Petitioner, green card holder, plead guilty to and was convicted of a misdemeanor under a Kansas state law for possession of drug paraphernalia (a sock in which he had four unidentified orange tablets). Petitioner was placed into removal/deportation proceedings pursuant to 8 U. S. C. §1227(a)(2)(B)(i), which authorizes deportation for noncitizens who have been “convicted of a violation of . . . any law or regulation of a State, the United States, or a foreign country relating to a controlled substance (as defined in section 802 of Title 21).” The Immigration Judge found that the paraphernalia conviction qualified as a conviction “relating to a controlled substance,” and ordered Petitioner deported. The Immigration Judge’s decision was affirmed by the Board of Immigration Appeals (BIA), and the Eight Circuit denied the subsequent appeal pursuant to Mellouli’s Petition for Review. The Supreme Court granted certiorari and reversed.
The Supreme Court applied the “categorical approach” to determining whether Mellouli’s conviction was a deportable offense “relating to a controlled substance.” The categorical approach “looks to the statutory definition of the offense of conviction, not to the particulars of an alien’s behavior . . . [and a] state conviction triggers removal only if, by definition, the underlying crime falls within a category of removable offenses defined by federal law.” Under this approach, “[a]n alien’s actual conduct is irrelevant to the inquiry, as the adjudicator must ‘presume that the conviction rested upon nothing more than the least of the acts criminalized’ under the state statute.”
Under the categorical approach, Mellouli was not deportable. “At the time of Mellouli’s conviction, Kansas’ schedules of controlled substances included at least nine substances—e.g., salvia and jimson weed—not defined in §802. See Kan. Stat. Ann. §65–4105(d)(30), (31). The state law involved in Mellouli’s conviction, therefore . . . was not confined to federally controlled substances; it required no proof by the prosecutor that Mellouli used his sock to conceal a substance listed under §802, as opposed to a substance controlled only under Kansas law. Under the categorical approach . . . Mellouli’s drug-paraphernalia conviction does not render him deportable. In short, the state law under which he was charged categorically “relat[ed] to a controlled substance,” but was not limited to substances “defined in [§802].””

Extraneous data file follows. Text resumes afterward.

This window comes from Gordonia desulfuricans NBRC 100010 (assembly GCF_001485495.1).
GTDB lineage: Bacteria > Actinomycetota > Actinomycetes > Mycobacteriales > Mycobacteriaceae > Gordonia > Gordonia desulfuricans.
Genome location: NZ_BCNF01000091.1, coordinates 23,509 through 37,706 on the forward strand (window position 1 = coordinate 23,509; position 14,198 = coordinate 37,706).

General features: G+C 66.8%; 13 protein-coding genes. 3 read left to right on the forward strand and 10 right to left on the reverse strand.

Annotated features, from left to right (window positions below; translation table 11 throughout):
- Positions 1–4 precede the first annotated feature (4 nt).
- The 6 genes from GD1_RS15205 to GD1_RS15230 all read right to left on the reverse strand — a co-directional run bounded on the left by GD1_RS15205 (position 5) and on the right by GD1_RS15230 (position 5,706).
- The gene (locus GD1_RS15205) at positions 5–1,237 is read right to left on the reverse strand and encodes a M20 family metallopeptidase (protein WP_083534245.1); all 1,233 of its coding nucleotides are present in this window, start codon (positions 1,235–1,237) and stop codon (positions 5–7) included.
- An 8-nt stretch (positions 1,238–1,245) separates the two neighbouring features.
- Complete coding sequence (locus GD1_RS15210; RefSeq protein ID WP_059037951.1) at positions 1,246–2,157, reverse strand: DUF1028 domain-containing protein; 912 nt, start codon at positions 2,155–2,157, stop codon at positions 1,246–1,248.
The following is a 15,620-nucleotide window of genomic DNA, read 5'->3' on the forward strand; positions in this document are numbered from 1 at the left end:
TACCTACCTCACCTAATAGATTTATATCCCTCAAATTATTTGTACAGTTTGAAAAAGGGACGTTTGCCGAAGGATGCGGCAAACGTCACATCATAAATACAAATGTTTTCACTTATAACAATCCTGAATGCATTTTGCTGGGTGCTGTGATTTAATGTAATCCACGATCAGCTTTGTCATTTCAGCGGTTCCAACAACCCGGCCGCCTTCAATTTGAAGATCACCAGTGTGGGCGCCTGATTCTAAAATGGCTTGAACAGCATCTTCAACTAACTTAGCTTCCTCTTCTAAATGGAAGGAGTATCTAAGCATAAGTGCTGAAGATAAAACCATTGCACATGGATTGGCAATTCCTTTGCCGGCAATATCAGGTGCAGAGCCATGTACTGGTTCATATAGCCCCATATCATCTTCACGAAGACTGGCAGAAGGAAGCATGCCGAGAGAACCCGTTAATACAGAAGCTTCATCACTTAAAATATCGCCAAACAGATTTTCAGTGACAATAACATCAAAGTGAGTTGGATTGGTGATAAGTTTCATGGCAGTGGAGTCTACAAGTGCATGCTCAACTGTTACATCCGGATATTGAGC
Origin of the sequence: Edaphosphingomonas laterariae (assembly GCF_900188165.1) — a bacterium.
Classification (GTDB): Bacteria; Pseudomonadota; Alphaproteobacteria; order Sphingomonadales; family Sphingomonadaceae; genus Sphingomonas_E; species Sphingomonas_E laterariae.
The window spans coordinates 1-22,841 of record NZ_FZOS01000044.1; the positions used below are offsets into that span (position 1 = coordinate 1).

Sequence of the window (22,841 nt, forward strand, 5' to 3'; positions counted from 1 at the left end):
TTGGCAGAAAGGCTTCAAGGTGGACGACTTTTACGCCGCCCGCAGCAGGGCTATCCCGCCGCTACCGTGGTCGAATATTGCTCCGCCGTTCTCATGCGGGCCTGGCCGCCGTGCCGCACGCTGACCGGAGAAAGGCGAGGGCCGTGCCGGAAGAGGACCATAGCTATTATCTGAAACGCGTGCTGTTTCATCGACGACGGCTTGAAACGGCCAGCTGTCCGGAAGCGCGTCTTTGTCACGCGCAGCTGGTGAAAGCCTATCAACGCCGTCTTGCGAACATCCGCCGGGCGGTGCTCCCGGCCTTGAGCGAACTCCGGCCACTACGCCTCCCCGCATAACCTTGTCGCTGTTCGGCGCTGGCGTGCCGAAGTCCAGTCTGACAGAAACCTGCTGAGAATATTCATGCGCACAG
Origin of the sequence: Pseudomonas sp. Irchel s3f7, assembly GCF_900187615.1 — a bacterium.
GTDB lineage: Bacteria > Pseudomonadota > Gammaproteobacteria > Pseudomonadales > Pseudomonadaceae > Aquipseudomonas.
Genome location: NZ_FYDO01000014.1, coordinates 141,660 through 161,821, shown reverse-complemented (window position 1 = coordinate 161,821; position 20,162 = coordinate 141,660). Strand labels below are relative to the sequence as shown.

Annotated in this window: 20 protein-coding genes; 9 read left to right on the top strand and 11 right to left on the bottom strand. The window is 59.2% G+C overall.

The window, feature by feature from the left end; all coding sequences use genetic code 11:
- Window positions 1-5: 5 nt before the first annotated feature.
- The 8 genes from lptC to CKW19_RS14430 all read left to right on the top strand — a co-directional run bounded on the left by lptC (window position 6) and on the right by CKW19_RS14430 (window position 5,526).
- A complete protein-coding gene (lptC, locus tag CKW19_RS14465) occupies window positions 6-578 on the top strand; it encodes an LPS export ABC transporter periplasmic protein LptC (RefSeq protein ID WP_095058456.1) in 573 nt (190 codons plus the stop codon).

Important notes: the Supreme Court’s holding in Mellouli differs from (and presumably overrules) a previous approach adopted by the BIA where, generally, all drug paraphernalia offenses “related to” a controlled substance. Now, in order to constitute a deportable offense “relating to a controlled substance,” it would appear under Mellouli that the drug to which the paraphernalia related was a controlled substance as defined by Federal law. See generally, 21 U. S. C. §802 for schedules. In fact, the Supreme Court specifically held that “to trigger removal under §1227(a)(2)(B)(i), the Government must connect an element of the alien’s conviction to a drug ‘defined in [§802].’” And, under the categorical approach, also applied in Mellouli, it would further appear that the identity of the drug must arise either directly from the statute of conviction, or from the documents which are permitted to be reviewed under the “modified categorical” approach.
This latter holding is especially important from this case, as the Petitioner had admitted that the drug in the sock was Adderall, and Adderall is a controlled substance under both Federal and State law. However, because that fact only arose from an admission, not from the statute or the record of proceedings, it did not fall within the range of reviewable information, and was thus excluded from consideration. Thus, depriving portions of the record in the state court proceedings can potentially help the non-citizen in future removal proceedings. However, if the drug appears in the reviewable portion of the criminal proceedings, it may still be admissible in the removal proceedings. Mellouli at 6, FN4.
The full text of the opinion can be found here: http://www.supremecourt.gov/opinions/14pdf/13-1034_3dq4.pdf